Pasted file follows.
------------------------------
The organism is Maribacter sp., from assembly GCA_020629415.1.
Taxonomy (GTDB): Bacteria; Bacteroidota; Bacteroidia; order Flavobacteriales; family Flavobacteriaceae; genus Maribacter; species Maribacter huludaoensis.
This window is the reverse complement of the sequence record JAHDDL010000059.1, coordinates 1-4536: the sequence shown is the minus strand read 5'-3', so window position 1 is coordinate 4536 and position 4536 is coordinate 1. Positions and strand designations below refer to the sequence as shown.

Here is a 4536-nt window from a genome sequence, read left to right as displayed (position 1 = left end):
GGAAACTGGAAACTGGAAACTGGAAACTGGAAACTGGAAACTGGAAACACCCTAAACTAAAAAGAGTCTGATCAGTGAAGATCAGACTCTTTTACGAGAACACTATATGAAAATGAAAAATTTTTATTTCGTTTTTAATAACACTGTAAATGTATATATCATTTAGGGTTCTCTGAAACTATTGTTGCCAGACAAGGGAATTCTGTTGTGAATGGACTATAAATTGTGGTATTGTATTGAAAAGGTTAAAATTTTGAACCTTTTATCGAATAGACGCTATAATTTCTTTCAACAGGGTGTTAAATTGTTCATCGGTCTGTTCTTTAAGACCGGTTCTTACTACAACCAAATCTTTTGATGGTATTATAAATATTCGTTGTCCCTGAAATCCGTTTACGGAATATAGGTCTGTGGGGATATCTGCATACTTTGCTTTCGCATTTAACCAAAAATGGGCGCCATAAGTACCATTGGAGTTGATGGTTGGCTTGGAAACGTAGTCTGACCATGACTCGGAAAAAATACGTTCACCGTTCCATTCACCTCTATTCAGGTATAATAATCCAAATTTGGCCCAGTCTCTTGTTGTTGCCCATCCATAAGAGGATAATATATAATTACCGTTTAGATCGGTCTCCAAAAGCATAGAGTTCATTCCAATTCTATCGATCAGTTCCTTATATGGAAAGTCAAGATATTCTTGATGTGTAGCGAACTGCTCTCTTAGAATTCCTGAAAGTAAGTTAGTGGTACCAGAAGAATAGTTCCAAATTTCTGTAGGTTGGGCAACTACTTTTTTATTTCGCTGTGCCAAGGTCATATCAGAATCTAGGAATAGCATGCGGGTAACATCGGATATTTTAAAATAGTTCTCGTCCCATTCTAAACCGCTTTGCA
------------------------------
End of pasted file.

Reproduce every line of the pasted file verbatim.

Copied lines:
The organism is Maribacter sp., from assembly GCA_020629415.1.
Taxonomy (GTDB): Bacteria; Bacteroidota; Bacteroidia; order Flavobacteriales; family Flavobacteriaceae; genus Maribacter; species Maribacter huludaoensis.
This window is the reverse complement of the sequence record JAHDDL010000059.1, coordinates 1-4536: the sequence shown is the minus strand read 5'-3', so window position 1 is coordinate 4536 and position 4536 is coordinate 1. Positions and strand designations below refer to the sequence as shown.

Here is a 4536-nt window from a genome sequence, read left to right as displayed (position 1 = left end):
GGAAACTGGAAACTGGAAACTGGAAACTGGAAACTGGAAACTGGAAACACCCTAAACTAAAAAGAGTCTGATCAGTGAAGATCAGACTCTTTTACGAGAACACTATATGAAAATGAAAAATTTTTATTTCGTTTTTAATAACACTGTAAATGTATATATCATTTAGGGTTCTCTGAAACTATTGTTGCCAGACAAGGGAATTCTGTTGTGAATGGACTATAAATTGTGGTATTGTATTGAAAAGGTTAAAATTTTGAACCTTTTATCGAATAGACGCTATAATTTCTTTCAACAGGGTGTTAAATTGTTCATCGGTCTGTTCTTTAAGACCGGTTCTTACTACAACCAAATCTTTTGATGGTATTATAAATATTCGTTGTCCCTGAAATCCGTTTACGGAATATAGGTCTGTGGGGATATCTGCATACTTTGCTTTCGCATTTAACCAAAAATGGGCGCCATAAGTACCATTGGAGTTGATGGTTGGCTTGGAAACGTAGTCTGACCATGACTCGGAAAAAATACGTTCACCGTTCCATTCACCTCTATTCAGGTATAATAATCCAAATTTGGCCCAGTCTCTTGTTGTTGCCCATCCATAAGAGGATAATATATAATTACCGTTTAGATCGGTCTCCAAAAGCATAGAGTTCATTCCAATTCTATCGATCAGTTCCTTATATGGAAAGTCAAGATATTCTTGATGTGTAGCGAACTGCTCTCTTAGAATTCCTGAAAGTAAGTTAGTGGTACCAGAAGAATAGTTCCAAATTTCTGTAGGTTGGGCAACTACTTTTTTATTTCGCTGTGCCAAGGTCATATCAGAATCTAGGAATAGCATGCGGGTAACATCGGATATTTTAAAATAGTTCTCGTCCCATTCTAAACCGCTTTGCA